Okay I'm a little confused now. In the first plot posted, the blue dashed line (to the right of the CAPE area) represents what? I understand the path that it follows (the dry and moist adiabats), but where does the starting value (at 1000 mb) come from?

This is what you might hope for in an early morning sounding - in which case the starting point of the blue line is the expected afternoon high temperature, and the assumption is that the rest of the thermodynaic profile remains constant over the course of the day (often a pretty bad assumption). The green line is the constant mixing ratio line for the surface parcel - which would have to experience no mixing in this case for a lifting of nearly 2 km.

In that plot, the blue line is about 10C warmer than the actual air temperature at 1000 mb. If the blue line represents an air parcel's temperature, then shouldn't it match up with the temperature plot at that point? Or does that line always correspond to a forecasted high/low?
One thing I don't understand about Unisys's soundings is the discrepancy that always seems to exist between MAXT and the yellow line's starting point.

For example, this morning's KFWD sounding:


It says MAXT 21.0, yet the yellow line is plotted from about 12. Because of this, I always just try to visualize the sounding as it would look with the yellow line shifted over to MAXT.

Can someone explain this?


The yellow line and the MAXT are two independent elements (i.e. the yellow line has nothing to do with the MAXT). That yellow line is a parcel trajectory line/curve based off a mean mixed-layer parcel. In other words, mix the lowest 100mb (in the basic sense, 'mix' meaning taking the mean temperature and mixing ratio) and force the parcel to rise... The MAXT is usually a very ballpark estimate which is obtained by bringing the 850mb temperature (parcel) down dry adiabatically (~9.8C/km) to the surface. This of course assumes that, during the day, the lower levels will mix (PBL will deepen) and you'll end up with a potential temperature at the surface equal to the potential temperature at 850mb, which make for a decent estimate on days with strong insolation. Of course, this also assumes that there is no thermal advection at 850mb.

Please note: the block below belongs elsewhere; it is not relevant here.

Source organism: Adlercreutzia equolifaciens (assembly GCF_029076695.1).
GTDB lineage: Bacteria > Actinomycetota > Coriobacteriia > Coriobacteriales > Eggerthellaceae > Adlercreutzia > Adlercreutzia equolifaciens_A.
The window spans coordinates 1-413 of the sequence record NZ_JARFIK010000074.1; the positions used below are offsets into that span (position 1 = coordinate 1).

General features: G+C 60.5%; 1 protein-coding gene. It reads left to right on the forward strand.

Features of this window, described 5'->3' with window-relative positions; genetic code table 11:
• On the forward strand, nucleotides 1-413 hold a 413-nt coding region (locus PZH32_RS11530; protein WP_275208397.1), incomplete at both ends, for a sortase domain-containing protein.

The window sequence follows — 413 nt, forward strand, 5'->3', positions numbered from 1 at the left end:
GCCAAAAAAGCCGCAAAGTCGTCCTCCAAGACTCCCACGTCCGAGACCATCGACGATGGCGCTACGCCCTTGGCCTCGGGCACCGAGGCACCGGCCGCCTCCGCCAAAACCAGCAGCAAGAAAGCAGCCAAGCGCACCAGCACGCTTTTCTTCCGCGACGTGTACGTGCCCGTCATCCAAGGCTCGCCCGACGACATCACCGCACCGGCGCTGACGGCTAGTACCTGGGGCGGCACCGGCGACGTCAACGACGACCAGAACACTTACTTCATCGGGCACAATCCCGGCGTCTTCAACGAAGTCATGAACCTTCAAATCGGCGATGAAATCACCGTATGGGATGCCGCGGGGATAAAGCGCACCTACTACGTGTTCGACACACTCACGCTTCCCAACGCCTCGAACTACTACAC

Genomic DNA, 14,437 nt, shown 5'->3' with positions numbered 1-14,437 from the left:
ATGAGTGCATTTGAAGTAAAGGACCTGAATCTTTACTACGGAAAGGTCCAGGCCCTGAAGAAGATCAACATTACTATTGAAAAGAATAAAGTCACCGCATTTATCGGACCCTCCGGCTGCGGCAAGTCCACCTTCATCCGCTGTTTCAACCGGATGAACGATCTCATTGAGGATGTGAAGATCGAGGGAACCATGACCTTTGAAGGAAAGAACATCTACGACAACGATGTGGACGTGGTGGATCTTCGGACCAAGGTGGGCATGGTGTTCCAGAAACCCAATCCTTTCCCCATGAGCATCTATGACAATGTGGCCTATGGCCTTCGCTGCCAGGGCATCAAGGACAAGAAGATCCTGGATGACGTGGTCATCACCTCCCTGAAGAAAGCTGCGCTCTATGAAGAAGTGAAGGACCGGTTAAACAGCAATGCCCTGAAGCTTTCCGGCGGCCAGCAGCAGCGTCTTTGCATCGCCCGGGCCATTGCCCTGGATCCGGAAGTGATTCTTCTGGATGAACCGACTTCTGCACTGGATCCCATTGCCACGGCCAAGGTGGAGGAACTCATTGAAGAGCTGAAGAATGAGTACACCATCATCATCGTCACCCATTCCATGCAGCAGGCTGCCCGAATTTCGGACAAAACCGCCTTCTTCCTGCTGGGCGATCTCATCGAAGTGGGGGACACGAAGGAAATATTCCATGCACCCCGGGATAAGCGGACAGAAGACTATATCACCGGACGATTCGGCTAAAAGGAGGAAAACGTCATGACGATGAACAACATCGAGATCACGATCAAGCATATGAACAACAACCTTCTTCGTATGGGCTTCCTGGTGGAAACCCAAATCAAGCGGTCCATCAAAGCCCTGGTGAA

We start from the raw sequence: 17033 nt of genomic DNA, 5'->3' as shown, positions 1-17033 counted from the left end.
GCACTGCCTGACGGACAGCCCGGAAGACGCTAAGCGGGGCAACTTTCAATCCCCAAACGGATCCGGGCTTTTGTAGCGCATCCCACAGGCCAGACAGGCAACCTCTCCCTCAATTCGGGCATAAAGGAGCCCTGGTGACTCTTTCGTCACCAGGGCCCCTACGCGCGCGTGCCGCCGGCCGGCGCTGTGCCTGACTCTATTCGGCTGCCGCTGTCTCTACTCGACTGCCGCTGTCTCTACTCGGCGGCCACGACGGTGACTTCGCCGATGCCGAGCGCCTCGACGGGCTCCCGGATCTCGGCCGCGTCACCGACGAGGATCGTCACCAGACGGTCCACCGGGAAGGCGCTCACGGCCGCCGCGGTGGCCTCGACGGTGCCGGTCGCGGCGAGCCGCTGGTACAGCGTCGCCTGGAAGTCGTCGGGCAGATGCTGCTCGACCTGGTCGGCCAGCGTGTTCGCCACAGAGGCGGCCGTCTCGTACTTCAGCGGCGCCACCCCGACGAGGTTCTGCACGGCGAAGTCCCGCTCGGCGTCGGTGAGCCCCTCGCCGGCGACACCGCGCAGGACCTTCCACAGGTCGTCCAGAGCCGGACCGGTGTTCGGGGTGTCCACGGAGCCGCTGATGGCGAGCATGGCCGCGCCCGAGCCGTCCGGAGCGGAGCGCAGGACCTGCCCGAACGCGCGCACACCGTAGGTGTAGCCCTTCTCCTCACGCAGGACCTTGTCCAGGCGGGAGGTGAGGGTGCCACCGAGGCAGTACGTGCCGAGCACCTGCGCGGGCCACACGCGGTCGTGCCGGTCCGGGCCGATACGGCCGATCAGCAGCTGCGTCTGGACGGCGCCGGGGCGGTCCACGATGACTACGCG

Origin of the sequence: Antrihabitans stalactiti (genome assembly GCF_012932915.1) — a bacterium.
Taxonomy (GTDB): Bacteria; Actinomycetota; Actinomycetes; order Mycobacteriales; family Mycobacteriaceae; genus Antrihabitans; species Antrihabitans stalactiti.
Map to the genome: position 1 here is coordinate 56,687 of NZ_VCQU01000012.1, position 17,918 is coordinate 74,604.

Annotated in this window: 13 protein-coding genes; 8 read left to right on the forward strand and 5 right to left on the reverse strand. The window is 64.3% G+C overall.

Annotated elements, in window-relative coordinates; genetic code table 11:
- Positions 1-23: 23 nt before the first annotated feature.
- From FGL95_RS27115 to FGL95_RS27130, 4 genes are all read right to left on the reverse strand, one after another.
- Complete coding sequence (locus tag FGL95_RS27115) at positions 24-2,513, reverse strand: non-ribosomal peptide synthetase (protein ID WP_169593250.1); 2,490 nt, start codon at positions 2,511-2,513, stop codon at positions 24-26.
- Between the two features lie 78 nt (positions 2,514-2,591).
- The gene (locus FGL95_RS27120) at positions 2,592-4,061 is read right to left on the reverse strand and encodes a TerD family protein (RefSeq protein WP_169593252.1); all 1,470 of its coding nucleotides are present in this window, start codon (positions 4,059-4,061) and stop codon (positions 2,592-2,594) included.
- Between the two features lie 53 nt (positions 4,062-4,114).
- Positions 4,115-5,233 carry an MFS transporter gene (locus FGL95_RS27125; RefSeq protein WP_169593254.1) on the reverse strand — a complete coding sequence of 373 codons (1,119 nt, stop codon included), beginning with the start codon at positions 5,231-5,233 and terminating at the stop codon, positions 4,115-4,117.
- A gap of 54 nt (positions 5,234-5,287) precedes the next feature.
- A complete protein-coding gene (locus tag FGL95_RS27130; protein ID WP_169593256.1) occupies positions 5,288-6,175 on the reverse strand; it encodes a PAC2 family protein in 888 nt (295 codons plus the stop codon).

Thanks, Jeff, but I'm still confused.

That's interesting how MAXT is calculated. Is there some corresponding relationship to that and the way the NWS forecasts your local daily high temp?

I interpret your explanation to say that MAXT is essentially still a ballpark of max 10m temp, whereas the yellow line, or parcel trajectory, is based on a mean mixed layer of the lowest 100mb accounting for moisture.

The PBL is assumed to be mixed to 850mb, so with the trajectory based on the lowest 100mb, then how does its "sfc starting point" differ from the MAXT when bottom line (no pun intended) we're still looking at parcel temp, moisture or not?